When it comes to security cameras, frame rates are an important selling point. However, do you need a 60 FPS camera? What frame rate should you target?
In this article, we’ll share how camera frame rates work, visually show the differences between the most common FPS’s, and which FPS camera you should buy.
What is a Security Camera Frame Rate?
A video is actually multiple photos (known as frames) that appear right after each other. Videos that record 30 frames per second (FPS) captures 30 pictures every second.
The more frames a video has, the smoother it looks.
In the example below, we show what a car going past might look like at various FPS’s.
A lower frame rate looks rougher, with more time in between each frame. We’ve demonstrated it here in our Security Camera FPS example video below.
Frame Rate (FPS) Example:
What Is a Good Frame Rate for Security Cameras?
A good frame rate for security cameras is around 15 to 30 FPS. Video footage recorded at 30 FPS is ideal for identifying intruders or threats. The industry standard hovers around 15 FPS as of 2019.
However, 30 FPS is slowly becoming the industry standard as high-quality security cameras become more affordable.
What’s More Important than Camera Frame Rate?
While storage has gotten cheaper over the years, video footage still takes a large chunk of memory. HD cameras recording 60 FPS of footage will use more storage space than footage recorded at 30 FPS or lower because there are more frames.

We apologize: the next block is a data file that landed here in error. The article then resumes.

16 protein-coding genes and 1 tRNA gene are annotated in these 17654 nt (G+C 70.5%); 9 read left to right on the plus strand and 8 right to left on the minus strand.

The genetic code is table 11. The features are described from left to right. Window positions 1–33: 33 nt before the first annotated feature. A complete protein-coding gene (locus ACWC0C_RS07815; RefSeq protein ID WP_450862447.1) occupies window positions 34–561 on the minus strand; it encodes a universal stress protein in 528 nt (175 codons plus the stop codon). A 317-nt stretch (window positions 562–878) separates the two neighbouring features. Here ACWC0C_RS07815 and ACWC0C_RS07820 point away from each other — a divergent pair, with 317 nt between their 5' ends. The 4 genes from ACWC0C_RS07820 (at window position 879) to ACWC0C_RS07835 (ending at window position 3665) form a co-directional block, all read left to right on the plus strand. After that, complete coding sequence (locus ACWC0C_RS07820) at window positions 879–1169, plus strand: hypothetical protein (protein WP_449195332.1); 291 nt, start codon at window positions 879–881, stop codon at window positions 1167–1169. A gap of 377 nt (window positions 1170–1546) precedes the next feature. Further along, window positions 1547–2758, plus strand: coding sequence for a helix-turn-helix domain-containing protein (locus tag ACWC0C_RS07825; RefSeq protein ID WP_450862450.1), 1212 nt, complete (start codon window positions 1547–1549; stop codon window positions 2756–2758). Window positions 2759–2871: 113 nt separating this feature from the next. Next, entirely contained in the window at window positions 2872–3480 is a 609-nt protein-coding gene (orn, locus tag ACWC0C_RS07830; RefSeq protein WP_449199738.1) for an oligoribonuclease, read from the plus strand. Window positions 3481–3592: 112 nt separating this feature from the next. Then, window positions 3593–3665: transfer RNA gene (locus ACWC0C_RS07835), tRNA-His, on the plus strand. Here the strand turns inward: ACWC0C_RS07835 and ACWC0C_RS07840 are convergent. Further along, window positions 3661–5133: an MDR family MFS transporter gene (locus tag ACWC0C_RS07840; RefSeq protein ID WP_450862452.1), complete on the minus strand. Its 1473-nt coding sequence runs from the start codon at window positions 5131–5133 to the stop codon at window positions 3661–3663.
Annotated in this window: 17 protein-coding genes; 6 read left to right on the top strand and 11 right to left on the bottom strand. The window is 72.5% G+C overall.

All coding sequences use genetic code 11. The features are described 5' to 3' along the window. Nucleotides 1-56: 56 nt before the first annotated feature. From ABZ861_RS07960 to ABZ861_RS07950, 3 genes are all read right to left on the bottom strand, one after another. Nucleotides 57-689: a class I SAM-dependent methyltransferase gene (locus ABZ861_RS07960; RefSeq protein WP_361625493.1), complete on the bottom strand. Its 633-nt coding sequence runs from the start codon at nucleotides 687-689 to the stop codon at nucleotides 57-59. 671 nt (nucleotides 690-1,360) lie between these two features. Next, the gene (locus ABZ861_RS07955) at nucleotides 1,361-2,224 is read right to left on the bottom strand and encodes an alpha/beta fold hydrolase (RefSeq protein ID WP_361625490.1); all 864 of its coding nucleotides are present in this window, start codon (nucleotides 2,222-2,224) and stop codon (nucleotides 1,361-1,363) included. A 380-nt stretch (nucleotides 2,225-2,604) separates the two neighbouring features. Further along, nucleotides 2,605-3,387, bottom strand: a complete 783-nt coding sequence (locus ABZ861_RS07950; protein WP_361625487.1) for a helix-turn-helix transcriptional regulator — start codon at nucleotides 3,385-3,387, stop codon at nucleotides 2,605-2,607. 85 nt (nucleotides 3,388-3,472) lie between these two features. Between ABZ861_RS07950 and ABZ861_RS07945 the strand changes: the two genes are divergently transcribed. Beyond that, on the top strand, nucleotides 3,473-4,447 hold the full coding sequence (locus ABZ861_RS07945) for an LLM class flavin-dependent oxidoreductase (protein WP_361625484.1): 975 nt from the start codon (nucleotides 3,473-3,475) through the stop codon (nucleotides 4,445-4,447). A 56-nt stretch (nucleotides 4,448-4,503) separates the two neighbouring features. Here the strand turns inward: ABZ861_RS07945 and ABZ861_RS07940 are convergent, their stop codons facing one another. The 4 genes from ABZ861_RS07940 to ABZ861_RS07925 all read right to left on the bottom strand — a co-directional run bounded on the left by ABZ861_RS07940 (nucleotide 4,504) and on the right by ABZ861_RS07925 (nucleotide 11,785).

Transmitting recorded video footage from wireless cameras over Wi-Fi to your computer or NVR means your network speed needs to keep up with your videos’ size.
Finally, resolution and shutter speed are also important considerations. The resolution will make your footage clear, and the shutter speed combats against blurriness.
Frame Rate vs. Other Camera Features
Other camera features like resolution, software programs, and shutter speed are also important besides frame rate.
Higher resolution videos have more pixels in a frame, so it has more detail. This will help with identifying intruders.
Some cameras also come with intuitive software features, like motion detection, line detection, or PIR detection (infrared). These features alert you through your phone or computer when someone enters the camera’s view. These cameras record at 10 FPS on standby but start recording higher FPS footage when motion or line detection is triggered, saving you on storage space. We explain this in more detail in our Security Camera Guide.